HELENA – Public Service Commission Chairman Brad Johnson, vying for a second term representing western Montana’s PSC District 5, says he’d like to continue helping guide the regulatory body in keeping rates affordable for consumers – and fair for utilities.
“That’s the core of what we do,” Johnson told MTN in an interview Tuesday. “I think we’ve done a good job of that, there’s a lot of work left to do, and I want to continue down that road.”
Johnson is being challenged by Democrat Andy Shirtliff of Helena, who says the Republican-controlled PSC too often has sided with utilities in hindering renewable-power development in rural Montana.
“The job of a regulator is to hear both sides and then make a ruling, not to hold one (industry) back, based on ideology,” he said. “I think that we need an all-of-the-above energy policy, which we don’t have at the PSC.”
Voters in the six-county district will decide the race in three weeks. Absentee voting started this week and the election concludes at the polls Nov. 6.
District 5 stretches from Helena to Kalispell and also includes Polson and the Rocky Mountain Front. It’s one of two seats up for election this year on the five-member PSC.
Johnson, 67, was first elected to the PSC in 2014. Before that, he served as Montana’s secretary of state for one term and also ran unsuccessfully for the U.S. Senate and U.S. House.
The former energy consultant and executive for agricultural associations says since he’s been chairman, the PSC has prevented more than $100 million in rate increases for consumers.
Among those decisions was a ruling last year that blocked several commercial solar-power projects, which had applied to take advantage of a rate for selling power to NorthWestern Energy as independent providers.
At the request of NorthWestern, the PSC voted to suspend the rate, saying it had become far above the price of power available on the market.
Johnson said that vote saved Montana consumers as much as $60 million, and was dictated by federal and state laws, which say consumers shouldn’t pay above-market prices for independent projects.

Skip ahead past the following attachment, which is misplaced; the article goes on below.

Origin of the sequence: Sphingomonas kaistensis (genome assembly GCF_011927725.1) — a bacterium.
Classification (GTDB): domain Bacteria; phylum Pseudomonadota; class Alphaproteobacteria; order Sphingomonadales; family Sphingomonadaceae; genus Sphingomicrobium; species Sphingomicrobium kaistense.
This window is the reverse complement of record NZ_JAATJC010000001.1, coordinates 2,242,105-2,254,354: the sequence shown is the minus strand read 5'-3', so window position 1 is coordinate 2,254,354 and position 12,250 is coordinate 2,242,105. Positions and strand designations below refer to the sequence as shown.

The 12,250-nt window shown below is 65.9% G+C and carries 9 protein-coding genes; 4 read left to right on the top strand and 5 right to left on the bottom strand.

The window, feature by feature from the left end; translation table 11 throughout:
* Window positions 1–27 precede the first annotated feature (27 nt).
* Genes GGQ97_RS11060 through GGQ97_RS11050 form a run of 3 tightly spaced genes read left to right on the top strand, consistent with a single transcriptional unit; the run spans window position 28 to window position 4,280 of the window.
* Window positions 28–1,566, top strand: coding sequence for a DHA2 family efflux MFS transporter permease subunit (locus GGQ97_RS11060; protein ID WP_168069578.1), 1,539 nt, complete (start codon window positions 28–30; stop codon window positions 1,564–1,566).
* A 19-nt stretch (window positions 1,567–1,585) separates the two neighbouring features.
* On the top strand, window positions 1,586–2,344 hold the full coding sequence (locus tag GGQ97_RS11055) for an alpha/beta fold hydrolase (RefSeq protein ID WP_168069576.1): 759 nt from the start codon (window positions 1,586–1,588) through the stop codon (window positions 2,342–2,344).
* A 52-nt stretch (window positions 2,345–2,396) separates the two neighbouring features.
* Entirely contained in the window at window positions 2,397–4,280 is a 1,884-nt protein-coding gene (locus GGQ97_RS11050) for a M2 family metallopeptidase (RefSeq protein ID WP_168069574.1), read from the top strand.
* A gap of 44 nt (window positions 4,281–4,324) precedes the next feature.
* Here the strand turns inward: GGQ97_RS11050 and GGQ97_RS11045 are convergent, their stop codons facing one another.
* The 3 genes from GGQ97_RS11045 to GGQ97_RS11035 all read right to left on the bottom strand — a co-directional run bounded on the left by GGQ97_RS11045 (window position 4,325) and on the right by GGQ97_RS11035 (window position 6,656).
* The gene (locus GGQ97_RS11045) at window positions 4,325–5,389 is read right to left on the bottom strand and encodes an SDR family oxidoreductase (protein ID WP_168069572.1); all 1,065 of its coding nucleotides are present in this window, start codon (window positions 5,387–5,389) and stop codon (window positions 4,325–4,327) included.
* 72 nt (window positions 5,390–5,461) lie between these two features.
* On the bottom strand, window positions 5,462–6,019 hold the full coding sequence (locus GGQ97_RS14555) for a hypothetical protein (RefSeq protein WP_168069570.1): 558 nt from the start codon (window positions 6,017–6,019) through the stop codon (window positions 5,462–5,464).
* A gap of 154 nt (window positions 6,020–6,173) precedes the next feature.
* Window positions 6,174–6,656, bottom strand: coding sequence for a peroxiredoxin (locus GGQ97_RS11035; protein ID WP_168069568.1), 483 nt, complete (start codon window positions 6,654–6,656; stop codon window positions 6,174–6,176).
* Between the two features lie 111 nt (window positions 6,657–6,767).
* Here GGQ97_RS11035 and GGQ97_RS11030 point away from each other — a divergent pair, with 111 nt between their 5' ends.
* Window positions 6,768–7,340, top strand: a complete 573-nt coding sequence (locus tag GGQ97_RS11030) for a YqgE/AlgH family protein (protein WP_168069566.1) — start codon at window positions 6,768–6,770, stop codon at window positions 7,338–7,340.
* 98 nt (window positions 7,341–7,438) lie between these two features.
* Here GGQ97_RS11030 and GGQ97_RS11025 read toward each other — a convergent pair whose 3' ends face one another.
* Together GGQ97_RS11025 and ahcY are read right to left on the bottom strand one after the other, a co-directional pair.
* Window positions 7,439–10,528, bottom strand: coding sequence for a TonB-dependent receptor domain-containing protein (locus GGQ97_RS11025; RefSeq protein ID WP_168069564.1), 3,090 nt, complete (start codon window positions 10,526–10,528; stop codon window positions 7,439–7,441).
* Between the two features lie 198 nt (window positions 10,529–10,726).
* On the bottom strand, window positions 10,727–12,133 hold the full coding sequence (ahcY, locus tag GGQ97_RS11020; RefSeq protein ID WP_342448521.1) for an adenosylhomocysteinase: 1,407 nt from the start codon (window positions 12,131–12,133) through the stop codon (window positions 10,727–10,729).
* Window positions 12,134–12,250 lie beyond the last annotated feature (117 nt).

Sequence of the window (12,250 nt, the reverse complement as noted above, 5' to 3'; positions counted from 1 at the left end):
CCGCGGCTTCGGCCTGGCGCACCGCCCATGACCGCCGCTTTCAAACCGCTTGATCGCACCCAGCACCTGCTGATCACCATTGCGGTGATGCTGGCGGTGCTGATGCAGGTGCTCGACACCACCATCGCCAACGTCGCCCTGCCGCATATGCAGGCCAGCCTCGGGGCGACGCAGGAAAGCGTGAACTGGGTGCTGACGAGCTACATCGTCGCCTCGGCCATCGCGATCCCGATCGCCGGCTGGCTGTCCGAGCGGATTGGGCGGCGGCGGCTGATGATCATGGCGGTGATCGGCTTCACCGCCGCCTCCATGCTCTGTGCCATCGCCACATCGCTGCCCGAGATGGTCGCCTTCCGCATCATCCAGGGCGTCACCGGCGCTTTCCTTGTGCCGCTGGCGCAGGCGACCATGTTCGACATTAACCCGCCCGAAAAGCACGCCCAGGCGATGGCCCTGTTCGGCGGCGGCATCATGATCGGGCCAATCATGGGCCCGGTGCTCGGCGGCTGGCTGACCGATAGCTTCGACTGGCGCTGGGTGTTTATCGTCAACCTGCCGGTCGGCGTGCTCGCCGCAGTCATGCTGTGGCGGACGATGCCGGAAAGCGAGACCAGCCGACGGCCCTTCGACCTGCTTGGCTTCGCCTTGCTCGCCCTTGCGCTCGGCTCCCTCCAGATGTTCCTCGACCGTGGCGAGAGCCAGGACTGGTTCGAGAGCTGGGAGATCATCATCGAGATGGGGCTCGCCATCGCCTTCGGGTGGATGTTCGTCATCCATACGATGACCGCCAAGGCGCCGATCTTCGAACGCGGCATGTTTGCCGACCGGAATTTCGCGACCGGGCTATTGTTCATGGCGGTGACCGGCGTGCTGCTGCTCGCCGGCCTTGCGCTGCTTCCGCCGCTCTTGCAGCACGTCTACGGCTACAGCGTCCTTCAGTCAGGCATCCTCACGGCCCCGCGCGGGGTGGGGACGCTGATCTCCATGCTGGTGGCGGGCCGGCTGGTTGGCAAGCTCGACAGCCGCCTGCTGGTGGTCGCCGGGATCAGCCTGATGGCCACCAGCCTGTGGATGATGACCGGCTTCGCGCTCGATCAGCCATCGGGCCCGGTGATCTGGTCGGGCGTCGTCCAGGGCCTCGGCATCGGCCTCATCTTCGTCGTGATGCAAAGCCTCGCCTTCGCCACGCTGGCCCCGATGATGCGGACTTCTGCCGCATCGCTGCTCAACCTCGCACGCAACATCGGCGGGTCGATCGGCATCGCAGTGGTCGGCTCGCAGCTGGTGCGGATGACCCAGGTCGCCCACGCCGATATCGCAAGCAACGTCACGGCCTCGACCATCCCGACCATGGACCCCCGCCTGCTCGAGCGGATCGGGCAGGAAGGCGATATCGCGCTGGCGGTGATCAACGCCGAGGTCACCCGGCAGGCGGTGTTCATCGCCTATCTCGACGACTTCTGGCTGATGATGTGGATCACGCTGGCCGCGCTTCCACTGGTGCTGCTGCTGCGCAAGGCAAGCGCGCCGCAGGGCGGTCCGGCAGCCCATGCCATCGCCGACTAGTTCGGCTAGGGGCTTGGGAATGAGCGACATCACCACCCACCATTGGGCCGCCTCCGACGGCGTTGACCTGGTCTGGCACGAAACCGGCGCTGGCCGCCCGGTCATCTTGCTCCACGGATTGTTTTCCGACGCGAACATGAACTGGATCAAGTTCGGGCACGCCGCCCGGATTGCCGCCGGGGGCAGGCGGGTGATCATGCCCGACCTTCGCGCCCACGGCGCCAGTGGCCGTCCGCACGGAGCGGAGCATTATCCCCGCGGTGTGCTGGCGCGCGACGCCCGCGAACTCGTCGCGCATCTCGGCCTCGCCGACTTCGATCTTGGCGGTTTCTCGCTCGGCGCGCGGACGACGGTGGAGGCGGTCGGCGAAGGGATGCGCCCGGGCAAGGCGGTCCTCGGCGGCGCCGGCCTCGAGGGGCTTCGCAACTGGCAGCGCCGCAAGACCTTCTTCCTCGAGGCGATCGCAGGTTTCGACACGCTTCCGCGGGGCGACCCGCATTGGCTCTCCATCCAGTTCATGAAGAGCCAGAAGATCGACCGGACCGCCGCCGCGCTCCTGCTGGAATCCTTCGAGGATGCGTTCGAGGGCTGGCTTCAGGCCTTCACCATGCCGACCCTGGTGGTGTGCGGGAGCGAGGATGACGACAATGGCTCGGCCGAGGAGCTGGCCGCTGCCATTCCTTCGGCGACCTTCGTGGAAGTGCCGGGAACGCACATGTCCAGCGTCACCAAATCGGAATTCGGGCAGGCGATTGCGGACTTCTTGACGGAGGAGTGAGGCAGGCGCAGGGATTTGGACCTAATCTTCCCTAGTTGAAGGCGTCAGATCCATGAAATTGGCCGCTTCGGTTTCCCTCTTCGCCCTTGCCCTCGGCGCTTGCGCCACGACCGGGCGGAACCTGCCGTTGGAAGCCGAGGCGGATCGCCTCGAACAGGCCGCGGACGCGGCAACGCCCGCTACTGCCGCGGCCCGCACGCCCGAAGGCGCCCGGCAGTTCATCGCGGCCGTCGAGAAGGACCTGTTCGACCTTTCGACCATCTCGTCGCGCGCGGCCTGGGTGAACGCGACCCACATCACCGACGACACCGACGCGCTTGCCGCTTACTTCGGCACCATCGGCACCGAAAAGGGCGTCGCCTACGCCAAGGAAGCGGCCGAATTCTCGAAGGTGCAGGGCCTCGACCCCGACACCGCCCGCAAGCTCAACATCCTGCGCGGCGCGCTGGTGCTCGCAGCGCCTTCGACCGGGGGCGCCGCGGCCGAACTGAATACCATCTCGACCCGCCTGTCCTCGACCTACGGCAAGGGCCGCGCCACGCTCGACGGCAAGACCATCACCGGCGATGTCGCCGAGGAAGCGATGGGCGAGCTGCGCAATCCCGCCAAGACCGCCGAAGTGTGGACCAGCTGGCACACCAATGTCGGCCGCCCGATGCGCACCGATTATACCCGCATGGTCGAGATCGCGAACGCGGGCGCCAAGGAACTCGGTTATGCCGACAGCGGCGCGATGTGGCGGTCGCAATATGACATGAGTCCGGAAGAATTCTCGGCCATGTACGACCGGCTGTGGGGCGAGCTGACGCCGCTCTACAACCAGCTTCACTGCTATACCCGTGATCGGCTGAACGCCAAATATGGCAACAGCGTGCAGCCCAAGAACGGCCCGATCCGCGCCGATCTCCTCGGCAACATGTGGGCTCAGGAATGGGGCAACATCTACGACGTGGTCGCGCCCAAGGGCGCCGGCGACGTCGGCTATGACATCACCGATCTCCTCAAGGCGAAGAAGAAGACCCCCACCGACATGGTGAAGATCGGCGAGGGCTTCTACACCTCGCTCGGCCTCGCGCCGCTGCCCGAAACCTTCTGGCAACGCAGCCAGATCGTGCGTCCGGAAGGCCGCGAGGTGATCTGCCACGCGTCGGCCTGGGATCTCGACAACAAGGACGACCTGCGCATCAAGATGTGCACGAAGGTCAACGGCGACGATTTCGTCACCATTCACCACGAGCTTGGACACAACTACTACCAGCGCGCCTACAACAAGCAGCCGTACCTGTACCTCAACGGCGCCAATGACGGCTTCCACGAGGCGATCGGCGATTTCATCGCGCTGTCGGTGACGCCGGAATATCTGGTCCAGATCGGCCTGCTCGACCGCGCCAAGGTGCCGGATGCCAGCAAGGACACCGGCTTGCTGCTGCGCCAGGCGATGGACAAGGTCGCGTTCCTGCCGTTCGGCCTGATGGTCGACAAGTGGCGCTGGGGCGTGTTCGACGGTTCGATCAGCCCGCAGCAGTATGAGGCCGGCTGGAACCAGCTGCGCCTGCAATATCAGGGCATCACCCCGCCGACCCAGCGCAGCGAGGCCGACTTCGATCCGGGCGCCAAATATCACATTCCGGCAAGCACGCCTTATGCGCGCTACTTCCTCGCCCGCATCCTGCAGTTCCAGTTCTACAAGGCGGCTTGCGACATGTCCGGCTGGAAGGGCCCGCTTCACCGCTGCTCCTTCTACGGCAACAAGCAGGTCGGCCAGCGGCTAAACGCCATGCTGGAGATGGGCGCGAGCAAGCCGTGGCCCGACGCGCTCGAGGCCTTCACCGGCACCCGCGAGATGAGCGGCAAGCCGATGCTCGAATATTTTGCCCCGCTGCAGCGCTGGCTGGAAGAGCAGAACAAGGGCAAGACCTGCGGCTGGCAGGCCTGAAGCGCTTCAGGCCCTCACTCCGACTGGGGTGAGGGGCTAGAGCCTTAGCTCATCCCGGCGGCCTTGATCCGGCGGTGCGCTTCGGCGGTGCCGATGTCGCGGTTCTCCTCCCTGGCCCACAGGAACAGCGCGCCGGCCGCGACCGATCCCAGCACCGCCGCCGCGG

Shirtliff, however, said that decision also torpedoed projects in rural Montana and discouraged solar- and wind-power developers from coming into the state.
“I think the PSC needs to be a willing participant in (encouraging development), instead of holding businesses back,” he told MTN News.
Shirtliff, 38, grew up in Kalispell and has worked as a small-business adviser in the governor’s office. He works currently as a social media coordinator for the marketing arm of the state Department of Commerce.
He also said the PSC should be more vocal on expanding Internet access in rural Montana and preserving privacy on the Internet.
Johnson said the PSC has little or nothing to do with regulating the Internet, and instead is focused on the mundane tasks of ensuring steady, reliable regulation of electric, natural gas, water and telecom utilities in the state.
“It’s stuff that is remarkably unsexy,” he said, noting that the commission lately has gotten rid of outdated railroad regulations, tried to streamline regulation of small water utilities, and advised on policy for net-metering of small, rooftop solar-power installations.
The PSC also is getting ready to consider a major rate case for NorthWestern Energy, the state’s dominant electric and natural gas utility.
Shirtliff says if he’s elected, he’ll look for ways to ensure that PSC decisions lead to fairer utility prices, better jobs and higher wages in the state.